Making visible the often invisible sources of some the problems we deal with every day can be difficult. An essential part of understanding is learning why things operate the way they do, opening up to new ideas, and thinking about the implications of these ideas for your organization’s work.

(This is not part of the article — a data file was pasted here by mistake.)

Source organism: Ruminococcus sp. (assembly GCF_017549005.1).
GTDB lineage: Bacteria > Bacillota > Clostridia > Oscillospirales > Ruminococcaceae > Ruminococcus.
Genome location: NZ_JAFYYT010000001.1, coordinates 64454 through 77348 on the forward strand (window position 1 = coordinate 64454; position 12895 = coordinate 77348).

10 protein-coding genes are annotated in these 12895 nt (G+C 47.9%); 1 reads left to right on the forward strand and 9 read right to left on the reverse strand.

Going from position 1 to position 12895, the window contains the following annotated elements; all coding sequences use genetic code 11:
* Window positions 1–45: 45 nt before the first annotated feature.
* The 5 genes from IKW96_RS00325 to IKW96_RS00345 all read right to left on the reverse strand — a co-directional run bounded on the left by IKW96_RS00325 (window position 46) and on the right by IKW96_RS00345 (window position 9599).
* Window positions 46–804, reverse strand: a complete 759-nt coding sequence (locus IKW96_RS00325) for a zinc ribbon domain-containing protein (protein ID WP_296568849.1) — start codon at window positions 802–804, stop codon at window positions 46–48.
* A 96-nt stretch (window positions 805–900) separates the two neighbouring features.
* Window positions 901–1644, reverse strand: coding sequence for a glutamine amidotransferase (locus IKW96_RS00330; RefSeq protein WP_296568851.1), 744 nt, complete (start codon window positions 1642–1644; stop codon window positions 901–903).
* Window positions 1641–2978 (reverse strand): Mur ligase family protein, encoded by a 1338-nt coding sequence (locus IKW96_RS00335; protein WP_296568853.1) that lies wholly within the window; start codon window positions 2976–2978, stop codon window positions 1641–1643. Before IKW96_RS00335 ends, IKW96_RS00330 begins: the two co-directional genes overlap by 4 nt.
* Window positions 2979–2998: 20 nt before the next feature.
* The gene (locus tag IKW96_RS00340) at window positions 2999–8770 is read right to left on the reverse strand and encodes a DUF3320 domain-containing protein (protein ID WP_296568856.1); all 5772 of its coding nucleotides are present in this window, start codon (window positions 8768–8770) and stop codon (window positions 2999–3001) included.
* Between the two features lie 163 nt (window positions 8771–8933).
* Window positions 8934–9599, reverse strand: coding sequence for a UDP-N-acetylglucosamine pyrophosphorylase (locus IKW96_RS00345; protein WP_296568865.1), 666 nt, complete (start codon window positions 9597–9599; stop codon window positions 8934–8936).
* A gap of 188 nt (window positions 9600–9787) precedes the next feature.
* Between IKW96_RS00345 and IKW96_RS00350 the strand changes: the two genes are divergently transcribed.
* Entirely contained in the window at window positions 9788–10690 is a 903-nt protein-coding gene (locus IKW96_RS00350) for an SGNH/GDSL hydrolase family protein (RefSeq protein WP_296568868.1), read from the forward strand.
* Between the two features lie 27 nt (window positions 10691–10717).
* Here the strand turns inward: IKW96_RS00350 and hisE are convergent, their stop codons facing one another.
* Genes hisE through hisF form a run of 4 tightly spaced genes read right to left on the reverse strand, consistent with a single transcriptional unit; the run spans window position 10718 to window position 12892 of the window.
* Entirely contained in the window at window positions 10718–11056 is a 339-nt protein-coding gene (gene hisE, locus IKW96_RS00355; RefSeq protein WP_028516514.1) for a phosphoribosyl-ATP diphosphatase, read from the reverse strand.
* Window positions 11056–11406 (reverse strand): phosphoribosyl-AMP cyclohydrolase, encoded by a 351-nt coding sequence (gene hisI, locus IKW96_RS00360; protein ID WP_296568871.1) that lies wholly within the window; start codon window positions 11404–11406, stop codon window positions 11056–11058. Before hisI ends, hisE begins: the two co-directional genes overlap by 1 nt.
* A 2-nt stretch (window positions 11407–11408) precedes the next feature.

Asking “why?” is a great way to begin identifying the root causes of the problems staff and clients face in their daily lives, and it helps people focus on larger systemic issues. For example, if a group is discussing children’s lack of academic success in a neighborhood, the discussion might start by wondering why teachers are not doing more. That might lead to examining the inability of schools or teachers to provide children with individualized attention and customized learning plans because of overcrowding. Then we would ask “why?,” and that might lead to a discussion about resource allocation, standardized testing, or other elements of education policy. Again, we would ask “why?” to help people gain a broader perspective on the large societal, cultural, political, and economic structures that influence the lives of children and teachers.